What To Know About The ‘Super Strain’ Of Pink Eye Infecting Parts Of Texas

Reports of a new pink eye “superbug” plaguing a Texas city are boosting concerns about the irritating eye condition, especially with many children going back to school. Pink eye is just one of those problems families try desperately to avoid!

Why? Pink eye is inconvenient, it’s highly contagious and it lasts longer than a couple of days. More recently, it appears some cases of pink eye — or conjunctivitis  can be even worse than we thought.

Several doctors from the Houston, Texas, area are warning residents about a new, more aggressive strain of pink eye that’s difficult to treat. This pink eye “superbug” lasts up to three weeks, as opposed to about 10 days for the more common strain.

eye doctor photo
Getty Images | Scott Olson

Dr. James Berg with the Lehmann Eye Center told KTRE that he is seeing an uptick in patients with these more serious cases of pink eye. He said with summertime travel, the strain could make its way through East Texas.

“It’s able to evade the normal defense systems that our own bodies have, and medications; that’s what’s making this new strain the superbug somewhat unique to us,” Berg told KTRE.

Another Houston doctor said he went from seeing one or two pink eye cases per month to as many as four patients a day! Dr. Allan Panzer said the treatment options for this stubborn strain are limited.

“Viruses are too small and too resistant for antibiotics,” Panzer told FOX 26 Houston. “Antibiotics are named because they’re for antibacterial, not anti-viral.”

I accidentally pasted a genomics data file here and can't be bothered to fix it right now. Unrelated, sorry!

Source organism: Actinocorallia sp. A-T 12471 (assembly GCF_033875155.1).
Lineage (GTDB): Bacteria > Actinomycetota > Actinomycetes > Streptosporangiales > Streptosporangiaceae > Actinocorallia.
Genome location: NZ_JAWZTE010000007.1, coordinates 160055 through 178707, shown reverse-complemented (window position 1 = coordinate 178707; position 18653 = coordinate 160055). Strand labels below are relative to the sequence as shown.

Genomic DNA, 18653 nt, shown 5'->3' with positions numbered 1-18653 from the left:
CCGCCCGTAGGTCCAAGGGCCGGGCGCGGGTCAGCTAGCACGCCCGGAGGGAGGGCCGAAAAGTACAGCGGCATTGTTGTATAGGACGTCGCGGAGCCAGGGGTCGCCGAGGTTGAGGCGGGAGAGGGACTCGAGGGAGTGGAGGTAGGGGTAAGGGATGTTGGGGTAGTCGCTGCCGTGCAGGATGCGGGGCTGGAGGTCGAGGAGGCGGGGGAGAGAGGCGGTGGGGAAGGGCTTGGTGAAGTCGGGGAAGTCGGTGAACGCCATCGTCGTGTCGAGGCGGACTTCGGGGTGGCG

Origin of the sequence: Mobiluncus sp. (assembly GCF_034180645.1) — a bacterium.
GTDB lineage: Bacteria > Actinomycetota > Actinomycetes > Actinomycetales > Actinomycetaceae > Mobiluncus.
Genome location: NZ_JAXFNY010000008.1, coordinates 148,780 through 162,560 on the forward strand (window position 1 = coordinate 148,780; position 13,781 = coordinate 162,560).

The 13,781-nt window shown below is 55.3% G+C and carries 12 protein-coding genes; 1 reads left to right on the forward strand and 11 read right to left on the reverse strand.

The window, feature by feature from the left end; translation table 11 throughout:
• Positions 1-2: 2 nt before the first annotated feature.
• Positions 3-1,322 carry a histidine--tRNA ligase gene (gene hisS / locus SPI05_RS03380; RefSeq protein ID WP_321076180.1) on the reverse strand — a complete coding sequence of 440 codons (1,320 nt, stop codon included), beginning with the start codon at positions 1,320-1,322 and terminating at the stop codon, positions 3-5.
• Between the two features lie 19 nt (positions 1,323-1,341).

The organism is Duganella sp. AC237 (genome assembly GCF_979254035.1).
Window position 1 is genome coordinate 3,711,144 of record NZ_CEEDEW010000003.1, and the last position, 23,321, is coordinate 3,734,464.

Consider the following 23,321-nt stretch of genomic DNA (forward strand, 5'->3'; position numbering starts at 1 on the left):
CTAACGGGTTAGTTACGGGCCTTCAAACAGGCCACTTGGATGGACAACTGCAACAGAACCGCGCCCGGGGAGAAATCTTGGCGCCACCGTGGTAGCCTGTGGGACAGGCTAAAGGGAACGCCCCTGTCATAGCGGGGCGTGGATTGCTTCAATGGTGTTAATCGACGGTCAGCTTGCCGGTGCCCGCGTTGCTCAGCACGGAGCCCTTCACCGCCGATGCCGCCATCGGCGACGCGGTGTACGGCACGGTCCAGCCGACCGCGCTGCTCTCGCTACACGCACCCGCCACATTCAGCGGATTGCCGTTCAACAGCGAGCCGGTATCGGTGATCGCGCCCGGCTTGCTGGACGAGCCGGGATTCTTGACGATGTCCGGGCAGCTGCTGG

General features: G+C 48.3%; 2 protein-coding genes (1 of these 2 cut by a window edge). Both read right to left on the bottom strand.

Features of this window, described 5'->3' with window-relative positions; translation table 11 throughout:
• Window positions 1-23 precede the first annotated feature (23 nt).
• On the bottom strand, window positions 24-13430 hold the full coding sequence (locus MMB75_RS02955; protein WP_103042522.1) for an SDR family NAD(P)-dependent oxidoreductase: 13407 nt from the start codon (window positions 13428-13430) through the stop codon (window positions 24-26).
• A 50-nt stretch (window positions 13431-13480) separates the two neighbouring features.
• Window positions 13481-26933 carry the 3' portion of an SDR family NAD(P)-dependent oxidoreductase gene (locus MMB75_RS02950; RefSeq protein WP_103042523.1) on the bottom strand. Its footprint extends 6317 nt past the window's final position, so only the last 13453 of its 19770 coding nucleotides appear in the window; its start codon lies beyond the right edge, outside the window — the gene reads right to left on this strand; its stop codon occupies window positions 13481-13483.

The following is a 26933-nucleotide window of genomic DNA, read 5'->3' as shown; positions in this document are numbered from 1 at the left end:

The cases in this recent spike are of viral pink eye, not bacterial, but both are contagious according to the Mayo Clinic.

Could This Strain Get To You?

At the moment, there are no signs of a nationwide outbreak. One Memphis, Tennessee, optometrist, Dr. Chris Lievens, said there’s no evidence of the strain where he treats his patients.

“The truth is that a lot of viruses are already superbugs and very difficult to treat,” Lievens told WMC Action News 5. “And we really don’t have a whole lot of treatments specifically for them — for many viruses that affect us.”

The South Carolina Department of Health and Environmental Control reports that there are no active investigations into outbreaks or clusters of conjunctivitis in that state.


How To Prevent Pink Eye

If you are traveling — or sending the kids back to school — you always want to take preventative measures against any strain of pink eye.

Here are some quick facts from the Centers for Disease Control and Prevention:

  • The four main causes of pink eye are viruses, bacteria, allergens and irritants (like chlorine in a swimming pool).
  • Symptoms include redness, itchiness or burning and crustiness around the eyelids or lashes.
  • Most cases of pink eye get better on their own or are easily treated with medication. In severe cases, it’s important to see a doctor right away.

It is fairly simple to prevent pink eye and keep it from spreading. Plus, these tips can be applied to other run-of-the-mill illnesses like the common cold:

  • Wash your hands!
  • Avoid touching your eyes (this is how you keep pink eye from jumping from one eye to the other).
  • Avoid sharing makeup and don’t use makeup products you may have used after being diagnosed with pink eye.
  • Take care of your contact lenses.
  • After someone in your home gets pink eye, wash all sheets and pillowcases in hot water.
  • Don’t share towels and avoid reusing dirty towels.
  • Just in case you missed it: Wash your hands!